Showbiz Today Star of Tomorrow
Evan Rachel Wood
NEW YORK (CNN) -- On TVs "Once and Again" Jessie Sammler battles an eating disorder, depression and social anxiety. The actress who plays her, Evan Rachel Wood, has a much easier time with real-life adolescence.
Wood, 13, is one of the youngest cast members on an the ABC ensemble show, yet her subtle performance as an angst-ridden teen has made her soft-spoken Jessie a standout character.
Wood will soon be seen in the film "Simone," acting opposite Al Pacino.
CNN met up with her recently to chat about the character of Jessie and the girl behind it.
CNN: Are you able to do typical teen-age things, considering how busy you are with work?
Evan Rachel Wood: Oh yeah, all the time. I have a million friends, I have a great social life. My friends and I have sleepovers, we do our nails, watch movies, go to dance and hip-hop class.
CNN: Do your friends treat you any differently now that you are a star?
Wood: No, not really. I mean, they kind of tease me a little, and say things like, "Evan, our little superstar" and all this stuff. But I am just a normal person like them; I am not any different.
CNN: Your character is fighting a major eating disorder story. What is it like as an actress and 13-year- old to tackle such an emotionally challenging issue?
Wood: When the idea was fist presented to me I kind of freaked out a little bit, because all my life people have made fun of me because I was so skinny. They kind of made me feel bad about it sometimes. I worried that maybe people will think I am really anorexic.
But then I got that all out of my head and I started thinking about it and I thought, "This is going to be a really good storyline."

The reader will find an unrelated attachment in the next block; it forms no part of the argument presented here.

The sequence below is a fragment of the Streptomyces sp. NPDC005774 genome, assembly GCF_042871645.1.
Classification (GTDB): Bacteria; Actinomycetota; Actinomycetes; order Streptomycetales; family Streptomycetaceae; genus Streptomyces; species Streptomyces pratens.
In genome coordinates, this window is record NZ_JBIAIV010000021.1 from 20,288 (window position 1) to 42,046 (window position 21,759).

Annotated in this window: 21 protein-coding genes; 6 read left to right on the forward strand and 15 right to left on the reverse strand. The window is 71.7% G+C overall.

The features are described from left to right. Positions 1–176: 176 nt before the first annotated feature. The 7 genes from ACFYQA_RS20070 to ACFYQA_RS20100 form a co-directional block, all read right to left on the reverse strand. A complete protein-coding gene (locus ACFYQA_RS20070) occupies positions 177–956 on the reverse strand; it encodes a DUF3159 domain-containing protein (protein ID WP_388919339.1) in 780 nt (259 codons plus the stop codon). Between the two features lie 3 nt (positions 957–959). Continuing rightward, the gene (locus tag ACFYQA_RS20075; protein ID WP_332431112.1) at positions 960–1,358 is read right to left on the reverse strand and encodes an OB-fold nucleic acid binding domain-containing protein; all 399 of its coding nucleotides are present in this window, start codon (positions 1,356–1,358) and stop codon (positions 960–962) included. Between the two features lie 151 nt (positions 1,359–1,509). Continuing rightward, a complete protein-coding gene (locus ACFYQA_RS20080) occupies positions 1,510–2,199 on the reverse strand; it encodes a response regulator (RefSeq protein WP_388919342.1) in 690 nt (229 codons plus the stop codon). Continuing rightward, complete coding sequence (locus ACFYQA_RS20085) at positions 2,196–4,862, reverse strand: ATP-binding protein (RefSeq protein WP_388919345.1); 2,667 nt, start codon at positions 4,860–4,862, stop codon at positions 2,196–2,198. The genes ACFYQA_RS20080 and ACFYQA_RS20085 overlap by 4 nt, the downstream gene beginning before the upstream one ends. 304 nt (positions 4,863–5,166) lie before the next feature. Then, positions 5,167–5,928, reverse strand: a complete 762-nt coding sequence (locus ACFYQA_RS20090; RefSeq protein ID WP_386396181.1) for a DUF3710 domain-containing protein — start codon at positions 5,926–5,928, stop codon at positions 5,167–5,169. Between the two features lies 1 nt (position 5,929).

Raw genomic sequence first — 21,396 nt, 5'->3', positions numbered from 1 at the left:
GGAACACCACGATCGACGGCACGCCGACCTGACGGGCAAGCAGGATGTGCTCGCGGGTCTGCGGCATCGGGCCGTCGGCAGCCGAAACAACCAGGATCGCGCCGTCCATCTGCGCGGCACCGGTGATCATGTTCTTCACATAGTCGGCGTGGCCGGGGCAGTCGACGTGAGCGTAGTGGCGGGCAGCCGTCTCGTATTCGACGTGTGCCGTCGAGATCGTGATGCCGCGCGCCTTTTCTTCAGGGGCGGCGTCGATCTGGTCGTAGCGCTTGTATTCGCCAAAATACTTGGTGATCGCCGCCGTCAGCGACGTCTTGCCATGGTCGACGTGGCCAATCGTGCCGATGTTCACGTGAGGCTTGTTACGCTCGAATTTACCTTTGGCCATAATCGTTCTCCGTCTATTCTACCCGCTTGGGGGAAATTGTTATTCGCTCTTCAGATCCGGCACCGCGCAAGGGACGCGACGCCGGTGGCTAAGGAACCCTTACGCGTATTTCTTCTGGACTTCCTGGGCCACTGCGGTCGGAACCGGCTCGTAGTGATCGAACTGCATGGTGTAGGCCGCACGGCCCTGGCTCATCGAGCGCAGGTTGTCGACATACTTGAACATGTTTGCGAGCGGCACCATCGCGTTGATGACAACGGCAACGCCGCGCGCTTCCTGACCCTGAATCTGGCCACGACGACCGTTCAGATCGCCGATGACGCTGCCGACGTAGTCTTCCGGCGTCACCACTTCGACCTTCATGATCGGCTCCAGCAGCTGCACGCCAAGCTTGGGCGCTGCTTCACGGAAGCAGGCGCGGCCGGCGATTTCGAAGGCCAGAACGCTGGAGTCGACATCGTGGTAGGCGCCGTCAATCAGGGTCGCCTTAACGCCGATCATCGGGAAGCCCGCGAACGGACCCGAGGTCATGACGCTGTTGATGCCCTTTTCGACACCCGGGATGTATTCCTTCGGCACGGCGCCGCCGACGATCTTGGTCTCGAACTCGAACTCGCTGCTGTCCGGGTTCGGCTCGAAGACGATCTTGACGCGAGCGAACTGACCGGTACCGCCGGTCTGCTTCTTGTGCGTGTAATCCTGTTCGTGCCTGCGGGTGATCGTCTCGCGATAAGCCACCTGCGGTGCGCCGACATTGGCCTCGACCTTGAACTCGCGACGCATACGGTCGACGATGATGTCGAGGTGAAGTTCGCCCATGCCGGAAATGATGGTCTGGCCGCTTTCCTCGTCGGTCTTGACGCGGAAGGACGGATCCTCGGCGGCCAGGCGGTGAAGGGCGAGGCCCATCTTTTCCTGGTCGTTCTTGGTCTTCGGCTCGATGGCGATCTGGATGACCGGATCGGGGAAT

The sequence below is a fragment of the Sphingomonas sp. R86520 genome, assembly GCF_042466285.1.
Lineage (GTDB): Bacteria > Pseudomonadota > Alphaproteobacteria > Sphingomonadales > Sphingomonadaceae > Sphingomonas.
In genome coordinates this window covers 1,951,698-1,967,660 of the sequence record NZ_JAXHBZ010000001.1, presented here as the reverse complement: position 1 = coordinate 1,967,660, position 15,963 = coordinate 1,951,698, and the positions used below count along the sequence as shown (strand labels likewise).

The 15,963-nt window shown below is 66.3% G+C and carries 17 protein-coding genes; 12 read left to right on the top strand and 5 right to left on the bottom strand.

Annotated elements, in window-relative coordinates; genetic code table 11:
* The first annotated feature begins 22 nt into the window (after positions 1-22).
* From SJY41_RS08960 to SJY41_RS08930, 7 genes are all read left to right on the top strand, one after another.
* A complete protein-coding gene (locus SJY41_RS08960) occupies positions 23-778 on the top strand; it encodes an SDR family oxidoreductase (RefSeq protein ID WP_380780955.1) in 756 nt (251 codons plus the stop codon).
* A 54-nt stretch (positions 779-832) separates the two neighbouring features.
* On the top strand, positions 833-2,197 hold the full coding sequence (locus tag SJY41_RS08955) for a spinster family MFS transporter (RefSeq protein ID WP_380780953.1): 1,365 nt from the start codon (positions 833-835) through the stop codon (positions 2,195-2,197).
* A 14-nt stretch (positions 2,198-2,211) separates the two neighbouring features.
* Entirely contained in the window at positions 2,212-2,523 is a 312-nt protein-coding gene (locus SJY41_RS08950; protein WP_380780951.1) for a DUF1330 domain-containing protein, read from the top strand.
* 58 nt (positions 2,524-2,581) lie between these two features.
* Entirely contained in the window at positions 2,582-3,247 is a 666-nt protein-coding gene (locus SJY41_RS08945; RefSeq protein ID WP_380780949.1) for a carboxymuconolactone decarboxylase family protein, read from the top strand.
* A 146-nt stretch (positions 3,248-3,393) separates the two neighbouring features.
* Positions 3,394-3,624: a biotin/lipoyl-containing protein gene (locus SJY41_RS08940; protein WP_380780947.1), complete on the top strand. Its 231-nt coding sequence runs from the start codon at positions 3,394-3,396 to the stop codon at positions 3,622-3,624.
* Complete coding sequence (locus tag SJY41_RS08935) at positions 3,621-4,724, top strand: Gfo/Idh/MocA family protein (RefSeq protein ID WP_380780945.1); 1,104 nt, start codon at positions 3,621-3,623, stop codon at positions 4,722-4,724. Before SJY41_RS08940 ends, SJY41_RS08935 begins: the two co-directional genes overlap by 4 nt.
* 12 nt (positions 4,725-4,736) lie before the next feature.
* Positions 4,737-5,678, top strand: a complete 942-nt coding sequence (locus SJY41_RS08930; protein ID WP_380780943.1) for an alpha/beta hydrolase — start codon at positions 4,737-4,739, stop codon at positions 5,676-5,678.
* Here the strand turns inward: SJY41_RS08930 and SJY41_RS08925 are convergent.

CNN: Do you feel that this story line could make a difference with other teenagers who are going through this?
Wood: I think so. I think that its nice that there is a storyline like this for many teenagers out there who are going through the same thing. I hope it is making a difference.
CNN: Has Jessie become more like Evan during the course of the show?
Wood: No. At the beginning, she was very laid back and outgoing. She was very confident, but recently she has been rolling up into that little ball and trying to be invisible. And she is worrying about how she looks now and about that whole high school social sort of thing.
Me, I am enjoying every step of the way -- the good and the bad. I am trying to be a good person. I am trying to be myself, and if nobody likes me for me, that is their problem.
CNN: Jessie is right now dealing with issues of being from a divorced family, and you also are from a divorced family. Are the storylines ever a little too close to home for you?
Wood: Yeah, sometimes. It is kind of weird. It is very close to my family sometimes. There was one day that was really hard, because when I had to bring up the emotions of the scene, and -- I don't know why -- I couldn't stop crying.
CNN: What is it like to watch finished product?
Wood: Sometimes I forget that I am even watching myself, realizing that's me. It's like you almost become a fan yourself: You are just this normal person watching this show, and then you realize that it's your show. It's weird sometimes.
CNN: What would you like to see happen with Jessie?
Wood: I just hope she gets better, and I hope she just appreciates what she has -- appreciates life and just loves herself and loves the person that she is and what she has to offer. I just want her to be happy.
ABC: 'Once and Again'
Bee Gee brothers demand answers
The 'People's Choice': Indecision
MuchMusic USA takes on MTV
The secret letters of 'The Bachelorette'
'Just Married' marches to No. 1 debut
N. Y. plans to heal skyline
Stocks rise on Case departure
Lieberman's presidential announcement today
New arrests may be linked to UK ricin scare
Jordan says farewell for the third time
Shaq could miss playoff game for child's birth
Ex-USOC official says athletes bent drug rules
|Back to the top|